To help investors keep up with the markets, we present our ETF Scorecard. The Scorecard takes a step back and looks at how various asset classes across the globe are performing. The weekly performance is from last Friday’s open to this week’s Thursday close.
This week was all about Germany’s political debacle, which risks toppling Angela Merkel’s government and leading to a breakup of the European Union. A bank holiday in the U.S. due to Independence Day also meant the week was weak in economic data. Fears about European Union disintegration have risen after German Chancellor Angela Merkel outlined a plan to control immigrants at borders in order to keep her alliance together. Although it is a small step, the move may lead other European countries to close borders, effectively putting an end to Europe’s open borders policy. The reaction in the markets was rather muted, as economic integration is unlikely to suffer as a result. U.K. central bank Governor Mark Carney strongly indicated in a speech held in Newcastle that interest rates may be hiked soon, saying the British economy was on strong footing. Indeed, Britain’s final GDP figure for the first quarter came in higher than expected, posting growth of 0.2% quarter over quarter compared to 0.1% estimated previously. Inflation in the eurozone came out at 2% in June compared to 1.9% in the prior month, hitting the central bank’s target. However, the ECB has little reason to cheer given that core inflation is just 1%. Energy prices had the biggest impact on the consumer price index, rising 8% in June compared to the same month last year. U.S. manufacturing is booming, according to a purchasing managers index compiled by the Institute for Supply Management. The PMI rose to 60.2 in June from 58.7 in the prior month. Analysts had expected the PMI to drop to 58.2. The U.S. economy added 177,000 jobs in June, according to an ADP report, marking a slight fall compared to the prior month. Analysts had forecasted 190,000 jobs. Unemployment numbers were above expectations, although still hovering near all-time lows of 231,000 for the week ended June 30. After an abrupt fall in the June 22 week, crude oil inventories recovered the following five-day period, adding 1.2 million barrels.
Risk Appetite Review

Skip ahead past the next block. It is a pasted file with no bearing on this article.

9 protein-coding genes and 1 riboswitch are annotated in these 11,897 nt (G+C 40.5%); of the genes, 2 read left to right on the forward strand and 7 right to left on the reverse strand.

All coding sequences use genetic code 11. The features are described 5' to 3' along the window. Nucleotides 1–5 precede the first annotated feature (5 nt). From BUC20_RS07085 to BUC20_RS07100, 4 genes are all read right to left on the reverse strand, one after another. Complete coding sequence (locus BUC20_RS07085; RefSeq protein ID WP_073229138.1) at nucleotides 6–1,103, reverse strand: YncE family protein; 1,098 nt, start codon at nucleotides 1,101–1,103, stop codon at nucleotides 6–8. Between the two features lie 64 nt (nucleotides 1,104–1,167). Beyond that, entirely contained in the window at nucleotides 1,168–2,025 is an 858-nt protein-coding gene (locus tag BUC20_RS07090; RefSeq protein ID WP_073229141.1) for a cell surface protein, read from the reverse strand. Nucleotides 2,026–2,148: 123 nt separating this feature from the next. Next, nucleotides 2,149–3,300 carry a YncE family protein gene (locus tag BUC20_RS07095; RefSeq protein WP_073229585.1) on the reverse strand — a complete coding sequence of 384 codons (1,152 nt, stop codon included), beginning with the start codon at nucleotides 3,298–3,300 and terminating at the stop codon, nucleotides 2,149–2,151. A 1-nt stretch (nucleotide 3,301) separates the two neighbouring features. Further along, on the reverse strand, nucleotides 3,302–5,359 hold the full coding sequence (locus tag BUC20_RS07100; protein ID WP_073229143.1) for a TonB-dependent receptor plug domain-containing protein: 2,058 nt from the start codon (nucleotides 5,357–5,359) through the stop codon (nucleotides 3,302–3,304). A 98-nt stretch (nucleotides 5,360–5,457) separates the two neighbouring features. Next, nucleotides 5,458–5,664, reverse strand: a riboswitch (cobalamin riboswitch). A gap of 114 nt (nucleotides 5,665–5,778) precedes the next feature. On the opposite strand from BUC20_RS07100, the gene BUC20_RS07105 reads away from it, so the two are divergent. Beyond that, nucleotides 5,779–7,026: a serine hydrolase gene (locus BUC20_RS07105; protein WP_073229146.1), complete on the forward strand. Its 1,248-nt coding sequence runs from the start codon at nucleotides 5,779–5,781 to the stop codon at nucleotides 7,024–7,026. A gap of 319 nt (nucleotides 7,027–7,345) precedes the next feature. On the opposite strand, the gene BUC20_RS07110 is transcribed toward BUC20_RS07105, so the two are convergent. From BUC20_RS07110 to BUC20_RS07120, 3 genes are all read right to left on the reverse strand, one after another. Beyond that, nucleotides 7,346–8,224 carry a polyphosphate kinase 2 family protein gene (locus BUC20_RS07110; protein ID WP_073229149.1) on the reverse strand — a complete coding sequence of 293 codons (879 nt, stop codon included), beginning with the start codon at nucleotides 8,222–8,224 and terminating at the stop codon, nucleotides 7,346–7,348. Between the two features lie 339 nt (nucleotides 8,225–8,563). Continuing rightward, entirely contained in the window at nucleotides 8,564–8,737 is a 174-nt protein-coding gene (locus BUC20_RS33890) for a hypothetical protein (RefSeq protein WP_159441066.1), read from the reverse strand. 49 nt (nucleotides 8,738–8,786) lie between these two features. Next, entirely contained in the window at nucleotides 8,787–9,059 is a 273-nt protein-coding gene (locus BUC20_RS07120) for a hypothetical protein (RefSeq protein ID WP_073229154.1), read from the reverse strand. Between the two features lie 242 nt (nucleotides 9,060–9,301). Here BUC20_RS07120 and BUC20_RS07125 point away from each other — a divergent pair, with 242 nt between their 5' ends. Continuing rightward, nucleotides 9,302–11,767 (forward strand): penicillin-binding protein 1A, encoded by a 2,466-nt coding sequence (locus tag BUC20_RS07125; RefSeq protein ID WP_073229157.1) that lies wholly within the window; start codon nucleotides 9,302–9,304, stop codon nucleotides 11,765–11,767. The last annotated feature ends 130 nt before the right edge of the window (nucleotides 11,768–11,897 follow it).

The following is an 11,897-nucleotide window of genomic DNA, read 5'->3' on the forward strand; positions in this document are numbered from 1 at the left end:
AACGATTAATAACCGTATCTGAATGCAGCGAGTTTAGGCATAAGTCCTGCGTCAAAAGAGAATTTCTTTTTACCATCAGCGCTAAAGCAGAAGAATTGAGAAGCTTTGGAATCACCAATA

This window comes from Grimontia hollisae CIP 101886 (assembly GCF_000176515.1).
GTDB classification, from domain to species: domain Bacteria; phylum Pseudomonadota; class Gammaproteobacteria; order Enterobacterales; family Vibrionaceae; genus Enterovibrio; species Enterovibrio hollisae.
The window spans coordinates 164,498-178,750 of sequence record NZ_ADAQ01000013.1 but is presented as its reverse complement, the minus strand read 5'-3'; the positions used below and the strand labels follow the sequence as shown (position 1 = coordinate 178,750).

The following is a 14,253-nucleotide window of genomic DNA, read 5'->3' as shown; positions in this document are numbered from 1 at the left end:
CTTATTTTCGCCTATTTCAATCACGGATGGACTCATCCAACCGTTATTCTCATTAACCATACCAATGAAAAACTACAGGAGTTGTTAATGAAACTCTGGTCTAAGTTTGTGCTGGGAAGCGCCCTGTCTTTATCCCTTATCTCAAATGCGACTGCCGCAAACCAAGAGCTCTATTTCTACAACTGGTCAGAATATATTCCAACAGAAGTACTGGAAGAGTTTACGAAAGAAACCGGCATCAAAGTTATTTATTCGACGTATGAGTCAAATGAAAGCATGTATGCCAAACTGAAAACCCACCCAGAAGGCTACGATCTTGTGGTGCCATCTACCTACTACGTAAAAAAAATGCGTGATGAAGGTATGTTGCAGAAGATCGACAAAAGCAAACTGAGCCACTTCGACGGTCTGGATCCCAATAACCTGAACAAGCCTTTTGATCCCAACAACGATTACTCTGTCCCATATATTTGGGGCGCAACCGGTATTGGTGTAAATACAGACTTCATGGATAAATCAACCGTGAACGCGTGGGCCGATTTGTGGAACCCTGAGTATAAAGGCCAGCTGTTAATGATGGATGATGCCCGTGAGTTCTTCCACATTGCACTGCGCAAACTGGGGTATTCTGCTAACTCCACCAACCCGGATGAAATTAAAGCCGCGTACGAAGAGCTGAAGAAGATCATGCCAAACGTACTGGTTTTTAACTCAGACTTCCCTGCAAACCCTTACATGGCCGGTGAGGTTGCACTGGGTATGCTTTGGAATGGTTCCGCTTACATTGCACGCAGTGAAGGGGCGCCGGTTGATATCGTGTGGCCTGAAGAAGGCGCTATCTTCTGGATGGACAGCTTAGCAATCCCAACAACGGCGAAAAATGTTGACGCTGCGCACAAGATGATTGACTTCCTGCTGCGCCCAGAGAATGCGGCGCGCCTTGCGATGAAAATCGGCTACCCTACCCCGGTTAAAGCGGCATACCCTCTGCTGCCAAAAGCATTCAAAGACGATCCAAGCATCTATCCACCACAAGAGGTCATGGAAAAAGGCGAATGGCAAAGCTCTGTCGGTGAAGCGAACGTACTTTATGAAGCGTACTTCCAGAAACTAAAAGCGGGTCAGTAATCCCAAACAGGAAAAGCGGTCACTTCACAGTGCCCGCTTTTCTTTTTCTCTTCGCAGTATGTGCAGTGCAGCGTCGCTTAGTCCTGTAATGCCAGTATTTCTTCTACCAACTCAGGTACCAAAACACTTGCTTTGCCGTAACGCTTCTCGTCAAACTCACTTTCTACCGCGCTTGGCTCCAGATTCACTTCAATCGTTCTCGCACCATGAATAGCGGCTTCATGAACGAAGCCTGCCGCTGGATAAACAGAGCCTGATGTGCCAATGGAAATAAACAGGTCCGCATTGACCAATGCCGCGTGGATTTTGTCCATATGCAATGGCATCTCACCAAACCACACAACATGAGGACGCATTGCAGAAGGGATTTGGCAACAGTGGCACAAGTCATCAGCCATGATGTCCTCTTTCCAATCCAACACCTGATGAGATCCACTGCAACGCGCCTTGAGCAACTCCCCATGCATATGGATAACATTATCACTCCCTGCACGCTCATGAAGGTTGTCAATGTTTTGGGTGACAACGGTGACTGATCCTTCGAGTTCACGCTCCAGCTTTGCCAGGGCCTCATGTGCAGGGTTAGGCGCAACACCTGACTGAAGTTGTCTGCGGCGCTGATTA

The stock market finally reversed some of the losses this week. Low volatility (SPLV A) remains the strongest performer from the bunch, up 1.06%. High Beta (SPHB B-) registered small gains for the week and is the worst performer. The performance of the broad market (SPY A) was in the middle. (SPY A) is up 0.36%.
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Major Index Review
Major indexes were mixed. Small-cap stocks (IWM B+) have again claimed the crown of the best weekly performer with an advance of 1.54%, as investors flock to assets that have low exposure to the trade war. (IWM B+) is also the best performer for the rolling month and the only gainer, up 1.39%. Emerging markets (EEM A-) have suffered from a strong dollar of late and the ongoing trade war. U.S. President Donald Trump imposed tariffs on $34 billion worth of Chinese goods, prompting the Asian country to threaten retaliation. (EEM A-) is the worst performer both for the week and the rolling month, down 0.97% and 8.23%, respectively.
To see how these indices performed a week before last, check out ETF Scorecard: June 29 Edition
Sectors were rather mixed. Telecom (XTL A) stocks were the best performers this week. Meanwhile, the financial sector (XLF A) is the worst weekly performer and one of the few fallers, as many banks are undergoing Federal Reserve stress tests. (XLF A) is down 1.41%. Utilities (XLU A) remain the biggest gainers for the month, up 5.73%, as the sector is preferred by investors for its stability amid rising concerns about global trade. The industrial sector (XLI A) has dropped 4.31% for the month.
Foreign Equity Review
Foreign equities were mixed. Russia (RSX B+) continues to outperform its peers. (RSX B+) has risen by 2.24% this week, helping it become the best performer for the rolling month with flat gains. China (FXI A-) is the worst performer both for the week and the rolling month, as a trade war with the U.S. officially started after the U.S. administration imposed its first round of tariffs. (FXI A-) dropped 2.37% in the past five days, extending monthly losses to 12.73%.
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Commodities were mixed. Gold (GLD A-) is the best performer for the week with tepid gains of 0.52%, as the shiny commodity benefited a little from its safe-haven status. Natural gas (UNG B-) is the worst weekly performer, recording losses of 3.37%. Oil (USO A) is the best performer for the rolling month with an impressive rise of 13.4%. The Agricultural fund (DBA A), meanwhile, posted the weakest monthly performance with a drop of nearly 6%.
Currencies were mixed. The U.S. dollar (UUP A) has given up some of its previous week’s gains, dropping by 0.50% this week. However, the greenback is still the best performer for the rolling month with a rise of 0.40%. The British pound, (FXB A-), meanwhile, is the best weekly performer with a rise of 0.50% as Bank of England Governor Mark Carney indicated interest rates may be raised soon. The Australian dollar, (FXA A-) is the worst performer for the rolling month, down 2.97%.
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